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REVIEW: Rise Fly Fishing Film Festival

Fishing World last night attended the much anticipated Rise Fly Fishing Film Festival 2010 in Sydney.

Once again the festival – the brainchild of passionate film maker and fly fisher Nick Reygaert – brought home how rare and fantastic it is to experience quality fishing films on the big screen. Last night’s venue was aptly the art deco style Chauvel Cinema in Paddington. 

The first screened film was an American short, Off The Grid, that featured sublime river fly fishing for big steelhead rainbows, shot during a blizzard. The fast-paced entertaining footage showed plenty of big steelheads caught and released and grabs of frozen rod runners and fly lines, icy river banks and landing nets that captured the realism of the harsh conditions. As the snow fell one of the young “trout bums” featured in the film seemed genuinely surprised to be one of the few fishing the river (despite the obvious freezing conditions..) You don’t have to be mad to be a fly fisherman but it helps….

Aussie movie Heads or Tails, a production by Mad Phil Media, was the second film screened on the night. Shot in north-western Australia Heads or Tails follows a couple of permit obesessed fly fishos as they pursue their elusive quarry along sections of WA coast near Broome. Reminiscent of Running down the man, an excellent American roosterfish-on-fly feature from the festival a few years back, Heads or Tails portrays all the thrill and frustration of fly fishing for one of Australia’s most recently “discovered” prestigous sportfish. The film’s pace ups the ante as the stars of the film appear, tails pointing to the sky and all a dark mass as they descend over rocky outcrops close to shore. Their pursuants run after them or cast frantically from shore, or from a tinny, before a fleeting chance at fly fishing glory is missed. The film is complemented with a rocking soundtrack featuring acclaimed Aussie bands such as COG. Entertaining and highly recommended – see trailer below.    

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Gin-Clear Media’s The Source – New Zealand – the second in the acclaimed The Source series – is the feature movie of the festival. Nick Reygaert has taken up where he left off with last year’s The Source – Tasmania to produce a magnificent on-screen feature fitting of the subject matter. To say some of the footage is stunning is underselling it. And anyone who’s tried their hand at video taping with the trusty handicam will appreciate the effort that has obviously been made in getting The Source – New Zealand to final cut stage. It’s a rich recipe of stunning NZ river landscapes shot from all possible (and seemingly impossible) angles and views mixed with memorable fishing for monster trout, interspersed with slow-motion sequences capturing the thrill of the stalk and the ultimate release, all woven over a fitting soundtrack showcasing bands such as the Celibate Rifles. If this film isn’t a great advertisement for NZ back country fly fishing nothing is…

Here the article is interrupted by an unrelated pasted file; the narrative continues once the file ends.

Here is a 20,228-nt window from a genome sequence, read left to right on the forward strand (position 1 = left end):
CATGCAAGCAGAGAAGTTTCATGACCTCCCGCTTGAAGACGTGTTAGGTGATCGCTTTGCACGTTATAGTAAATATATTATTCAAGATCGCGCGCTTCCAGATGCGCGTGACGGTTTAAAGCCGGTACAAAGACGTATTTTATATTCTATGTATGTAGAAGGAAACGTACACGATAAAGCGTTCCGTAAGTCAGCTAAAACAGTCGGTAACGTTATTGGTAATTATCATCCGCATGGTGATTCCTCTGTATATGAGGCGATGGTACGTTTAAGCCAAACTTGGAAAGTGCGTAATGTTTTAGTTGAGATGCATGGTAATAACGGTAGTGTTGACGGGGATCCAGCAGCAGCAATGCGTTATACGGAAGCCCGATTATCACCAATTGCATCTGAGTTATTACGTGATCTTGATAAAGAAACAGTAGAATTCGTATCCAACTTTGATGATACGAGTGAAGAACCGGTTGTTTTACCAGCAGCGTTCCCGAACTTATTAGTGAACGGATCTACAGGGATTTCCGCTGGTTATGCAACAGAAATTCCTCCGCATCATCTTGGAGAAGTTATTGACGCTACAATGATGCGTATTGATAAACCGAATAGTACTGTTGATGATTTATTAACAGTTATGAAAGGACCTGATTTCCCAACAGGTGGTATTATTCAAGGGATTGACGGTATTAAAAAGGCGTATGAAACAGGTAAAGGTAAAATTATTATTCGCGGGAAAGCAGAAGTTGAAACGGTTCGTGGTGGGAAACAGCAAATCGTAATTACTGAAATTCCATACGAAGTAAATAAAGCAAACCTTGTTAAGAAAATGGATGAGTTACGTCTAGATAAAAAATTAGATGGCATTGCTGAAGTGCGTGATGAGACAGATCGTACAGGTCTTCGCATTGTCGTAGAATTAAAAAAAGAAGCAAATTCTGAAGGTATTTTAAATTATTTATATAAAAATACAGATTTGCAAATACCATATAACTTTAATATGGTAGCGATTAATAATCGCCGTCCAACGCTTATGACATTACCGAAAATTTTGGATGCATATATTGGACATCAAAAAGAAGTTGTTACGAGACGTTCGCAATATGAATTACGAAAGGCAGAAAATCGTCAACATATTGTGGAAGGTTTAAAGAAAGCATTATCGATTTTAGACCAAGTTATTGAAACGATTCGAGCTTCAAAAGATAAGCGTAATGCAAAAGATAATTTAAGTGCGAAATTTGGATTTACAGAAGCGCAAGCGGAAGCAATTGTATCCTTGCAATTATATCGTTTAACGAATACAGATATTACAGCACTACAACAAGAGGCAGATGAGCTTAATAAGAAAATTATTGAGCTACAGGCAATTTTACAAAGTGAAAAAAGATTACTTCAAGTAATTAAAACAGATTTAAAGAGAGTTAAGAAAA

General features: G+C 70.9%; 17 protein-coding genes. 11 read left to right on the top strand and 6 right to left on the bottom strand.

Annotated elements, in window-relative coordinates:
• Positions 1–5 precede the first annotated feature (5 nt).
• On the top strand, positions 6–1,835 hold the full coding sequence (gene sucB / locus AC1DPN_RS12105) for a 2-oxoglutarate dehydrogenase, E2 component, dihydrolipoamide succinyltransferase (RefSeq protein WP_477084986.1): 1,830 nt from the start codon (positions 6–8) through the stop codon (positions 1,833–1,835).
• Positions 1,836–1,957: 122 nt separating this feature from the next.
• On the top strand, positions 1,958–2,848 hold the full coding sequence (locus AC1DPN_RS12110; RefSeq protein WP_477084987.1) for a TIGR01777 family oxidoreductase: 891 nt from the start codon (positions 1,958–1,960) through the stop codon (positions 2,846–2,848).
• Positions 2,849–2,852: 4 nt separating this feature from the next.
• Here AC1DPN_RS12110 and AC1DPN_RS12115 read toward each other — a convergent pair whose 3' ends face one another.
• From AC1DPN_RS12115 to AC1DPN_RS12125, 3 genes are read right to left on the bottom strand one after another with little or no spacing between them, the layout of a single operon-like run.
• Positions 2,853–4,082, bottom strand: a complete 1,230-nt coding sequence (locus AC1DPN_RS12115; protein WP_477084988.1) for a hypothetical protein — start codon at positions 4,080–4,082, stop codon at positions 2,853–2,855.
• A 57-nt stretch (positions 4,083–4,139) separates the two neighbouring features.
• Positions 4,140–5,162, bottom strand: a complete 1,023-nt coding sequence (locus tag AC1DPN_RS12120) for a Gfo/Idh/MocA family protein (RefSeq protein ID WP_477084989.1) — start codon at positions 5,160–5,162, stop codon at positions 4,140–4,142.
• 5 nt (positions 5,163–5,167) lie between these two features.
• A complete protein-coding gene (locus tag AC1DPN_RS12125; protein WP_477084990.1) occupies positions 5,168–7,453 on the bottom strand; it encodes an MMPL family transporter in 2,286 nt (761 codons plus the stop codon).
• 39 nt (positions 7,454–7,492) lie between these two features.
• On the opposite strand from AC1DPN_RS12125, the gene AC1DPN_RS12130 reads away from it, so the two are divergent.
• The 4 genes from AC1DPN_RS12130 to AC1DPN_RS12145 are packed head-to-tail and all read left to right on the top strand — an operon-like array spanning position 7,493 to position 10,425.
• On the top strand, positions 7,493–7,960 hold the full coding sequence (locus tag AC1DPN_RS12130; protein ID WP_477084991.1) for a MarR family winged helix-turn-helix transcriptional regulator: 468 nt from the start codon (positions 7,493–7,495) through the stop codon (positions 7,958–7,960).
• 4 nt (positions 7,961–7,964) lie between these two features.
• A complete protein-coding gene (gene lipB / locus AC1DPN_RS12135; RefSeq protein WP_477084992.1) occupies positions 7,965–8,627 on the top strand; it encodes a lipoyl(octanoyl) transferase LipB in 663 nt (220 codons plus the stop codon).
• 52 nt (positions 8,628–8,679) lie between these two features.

Reygaert said before the screening that he’d kept the movie to an hour, cutting endless scenes of double figure trout captures and quality footage that might otherwise have been far too valuable to cull. It shows in the end result which has a good mix of the final outcome and the getting there, first. For mine, the closing jet boat sequence and another portraying the short life cycle of large terrestrial insects in big trout country were memorable. Another fine effort from a talented film maker.

The night closed with a trailer of The Source – Iceland the planned feature of the 2011 festival. Stunning vistas are again a highlight of the next Source feature, those of south Island New Zealand replaced by landscapes of a country famously known for singer Bjork and more recently a volcanic smokescreen that closed airports across Europe. The skies are clear here though, the scenery not too dissimilar to the preceding feature, but the fish are. Brown trout and crimson cheeked rainbows replaced by sleek silver Atlantic salmon. The Source – Iceland looks to be a fitting follow up to the first two in the series. 

Remaining festival locations and dates:

* Bowral 27 July

* Canberra 29 July

* Albury 30 July

* West Melbourne 2 August

* Melbourne 3 August

* Geelong Show TBC

* Ballarat 7 August

* Launceston 9 August

* Hobart 11 August

* Burnie 12 August

* Perth 16 August

* Darwin TBC

For more details on venue locations and screening times go to: www.gin-clear.com

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